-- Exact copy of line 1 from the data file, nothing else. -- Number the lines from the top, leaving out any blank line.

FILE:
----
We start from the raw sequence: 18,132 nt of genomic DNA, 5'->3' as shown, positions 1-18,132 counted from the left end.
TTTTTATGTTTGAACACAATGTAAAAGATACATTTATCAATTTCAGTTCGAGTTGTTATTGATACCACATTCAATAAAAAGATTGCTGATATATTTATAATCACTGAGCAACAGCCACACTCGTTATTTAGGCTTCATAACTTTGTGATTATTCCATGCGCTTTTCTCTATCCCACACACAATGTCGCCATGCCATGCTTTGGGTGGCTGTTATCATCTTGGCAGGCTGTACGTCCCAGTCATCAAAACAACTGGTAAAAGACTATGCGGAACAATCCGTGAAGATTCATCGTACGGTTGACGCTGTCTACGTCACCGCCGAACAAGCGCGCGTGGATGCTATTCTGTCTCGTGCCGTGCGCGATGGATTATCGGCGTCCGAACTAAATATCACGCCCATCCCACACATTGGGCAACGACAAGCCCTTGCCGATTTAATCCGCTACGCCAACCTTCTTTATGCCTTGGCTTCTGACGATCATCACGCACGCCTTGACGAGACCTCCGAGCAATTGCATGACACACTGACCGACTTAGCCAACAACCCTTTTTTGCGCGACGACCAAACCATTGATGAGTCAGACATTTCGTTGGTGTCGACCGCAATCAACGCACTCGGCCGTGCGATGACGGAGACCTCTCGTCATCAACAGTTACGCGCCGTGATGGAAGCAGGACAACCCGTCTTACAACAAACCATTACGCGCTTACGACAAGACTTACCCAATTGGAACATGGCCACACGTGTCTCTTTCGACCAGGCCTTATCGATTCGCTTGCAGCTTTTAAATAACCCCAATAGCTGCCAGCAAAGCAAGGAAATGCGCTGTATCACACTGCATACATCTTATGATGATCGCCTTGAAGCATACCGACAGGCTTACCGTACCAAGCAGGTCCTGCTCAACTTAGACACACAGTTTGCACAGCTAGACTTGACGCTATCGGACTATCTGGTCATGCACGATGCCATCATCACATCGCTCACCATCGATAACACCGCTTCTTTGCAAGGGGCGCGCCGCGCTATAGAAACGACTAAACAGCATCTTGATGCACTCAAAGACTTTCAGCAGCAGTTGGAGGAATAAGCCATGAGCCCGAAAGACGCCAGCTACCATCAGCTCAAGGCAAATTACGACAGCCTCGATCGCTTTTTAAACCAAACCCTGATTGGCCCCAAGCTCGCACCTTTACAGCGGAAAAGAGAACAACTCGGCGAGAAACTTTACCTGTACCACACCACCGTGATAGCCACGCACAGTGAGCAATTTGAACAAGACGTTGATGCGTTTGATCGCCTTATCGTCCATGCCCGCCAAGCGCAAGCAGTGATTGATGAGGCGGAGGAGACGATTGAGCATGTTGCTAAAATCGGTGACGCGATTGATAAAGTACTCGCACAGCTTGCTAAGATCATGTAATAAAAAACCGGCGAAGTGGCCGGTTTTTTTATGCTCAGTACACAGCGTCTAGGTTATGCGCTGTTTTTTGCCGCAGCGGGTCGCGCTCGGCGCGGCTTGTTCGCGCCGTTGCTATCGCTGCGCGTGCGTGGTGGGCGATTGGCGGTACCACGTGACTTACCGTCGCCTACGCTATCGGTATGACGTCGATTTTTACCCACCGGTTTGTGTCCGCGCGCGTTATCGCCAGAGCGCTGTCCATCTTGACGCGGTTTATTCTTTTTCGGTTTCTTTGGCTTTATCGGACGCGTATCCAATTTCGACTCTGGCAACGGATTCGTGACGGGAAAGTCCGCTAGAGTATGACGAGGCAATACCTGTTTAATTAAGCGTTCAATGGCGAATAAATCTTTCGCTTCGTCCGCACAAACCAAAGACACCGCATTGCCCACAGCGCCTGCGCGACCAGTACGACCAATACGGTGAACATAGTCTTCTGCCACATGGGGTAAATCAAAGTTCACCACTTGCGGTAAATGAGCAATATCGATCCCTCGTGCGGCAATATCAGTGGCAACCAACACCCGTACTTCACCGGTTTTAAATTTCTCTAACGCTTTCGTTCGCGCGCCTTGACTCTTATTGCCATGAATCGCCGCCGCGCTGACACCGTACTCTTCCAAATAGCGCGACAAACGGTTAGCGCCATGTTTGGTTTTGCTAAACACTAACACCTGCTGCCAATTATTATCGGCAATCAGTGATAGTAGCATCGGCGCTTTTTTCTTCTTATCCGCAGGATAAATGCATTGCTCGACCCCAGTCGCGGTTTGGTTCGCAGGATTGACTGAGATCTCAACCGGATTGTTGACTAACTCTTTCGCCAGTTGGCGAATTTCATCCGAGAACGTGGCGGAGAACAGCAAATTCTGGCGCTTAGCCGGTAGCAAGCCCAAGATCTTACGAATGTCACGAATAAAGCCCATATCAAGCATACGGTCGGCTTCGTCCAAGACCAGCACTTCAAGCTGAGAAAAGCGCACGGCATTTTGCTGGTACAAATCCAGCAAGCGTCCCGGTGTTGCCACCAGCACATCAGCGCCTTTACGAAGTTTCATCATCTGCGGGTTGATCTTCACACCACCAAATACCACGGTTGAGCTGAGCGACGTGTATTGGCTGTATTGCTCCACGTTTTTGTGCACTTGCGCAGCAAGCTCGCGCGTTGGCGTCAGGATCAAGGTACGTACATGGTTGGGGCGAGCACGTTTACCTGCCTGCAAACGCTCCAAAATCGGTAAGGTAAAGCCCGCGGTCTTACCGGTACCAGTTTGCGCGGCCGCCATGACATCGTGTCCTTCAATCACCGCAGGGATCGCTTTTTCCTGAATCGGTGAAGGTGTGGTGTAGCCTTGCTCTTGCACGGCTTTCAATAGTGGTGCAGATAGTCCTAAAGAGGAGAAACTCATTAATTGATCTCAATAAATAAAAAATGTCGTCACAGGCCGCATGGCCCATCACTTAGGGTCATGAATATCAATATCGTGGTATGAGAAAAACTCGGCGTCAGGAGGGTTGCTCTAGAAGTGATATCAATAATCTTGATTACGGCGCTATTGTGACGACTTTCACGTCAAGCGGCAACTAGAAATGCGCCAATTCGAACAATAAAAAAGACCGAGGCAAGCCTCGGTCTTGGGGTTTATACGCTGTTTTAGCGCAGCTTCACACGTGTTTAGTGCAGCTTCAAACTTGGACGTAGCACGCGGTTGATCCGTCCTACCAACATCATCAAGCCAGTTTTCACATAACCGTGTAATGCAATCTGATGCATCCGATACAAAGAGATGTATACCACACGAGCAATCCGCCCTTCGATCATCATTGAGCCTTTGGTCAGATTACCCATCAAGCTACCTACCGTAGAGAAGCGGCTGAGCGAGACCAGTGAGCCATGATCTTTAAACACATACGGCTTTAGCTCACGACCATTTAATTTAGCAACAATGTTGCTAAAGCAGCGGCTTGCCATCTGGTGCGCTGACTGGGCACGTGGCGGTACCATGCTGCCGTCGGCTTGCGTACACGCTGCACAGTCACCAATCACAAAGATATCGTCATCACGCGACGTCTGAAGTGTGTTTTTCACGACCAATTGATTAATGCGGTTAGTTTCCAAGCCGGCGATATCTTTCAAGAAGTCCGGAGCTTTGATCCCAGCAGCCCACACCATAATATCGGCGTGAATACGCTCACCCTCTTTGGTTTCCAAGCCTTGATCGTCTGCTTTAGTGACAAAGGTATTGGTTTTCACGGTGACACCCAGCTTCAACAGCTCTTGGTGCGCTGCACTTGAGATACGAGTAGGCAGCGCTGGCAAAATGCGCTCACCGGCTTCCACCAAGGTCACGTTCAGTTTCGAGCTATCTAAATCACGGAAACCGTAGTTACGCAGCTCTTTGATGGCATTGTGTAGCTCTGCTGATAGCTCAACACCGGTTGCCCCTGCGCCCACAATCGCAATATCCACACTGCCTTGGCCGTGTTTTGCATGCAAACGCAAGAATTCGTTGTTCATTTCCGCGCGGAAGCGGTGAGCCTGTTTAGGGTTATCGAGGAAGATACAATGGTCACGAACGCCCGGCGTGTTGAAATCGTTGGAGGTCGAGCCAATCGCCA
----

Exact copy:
We start from the raw sequence: 18,132 nt of genomic DNA, 5'->3' as shown, positions 1-18,132 counted from the left end.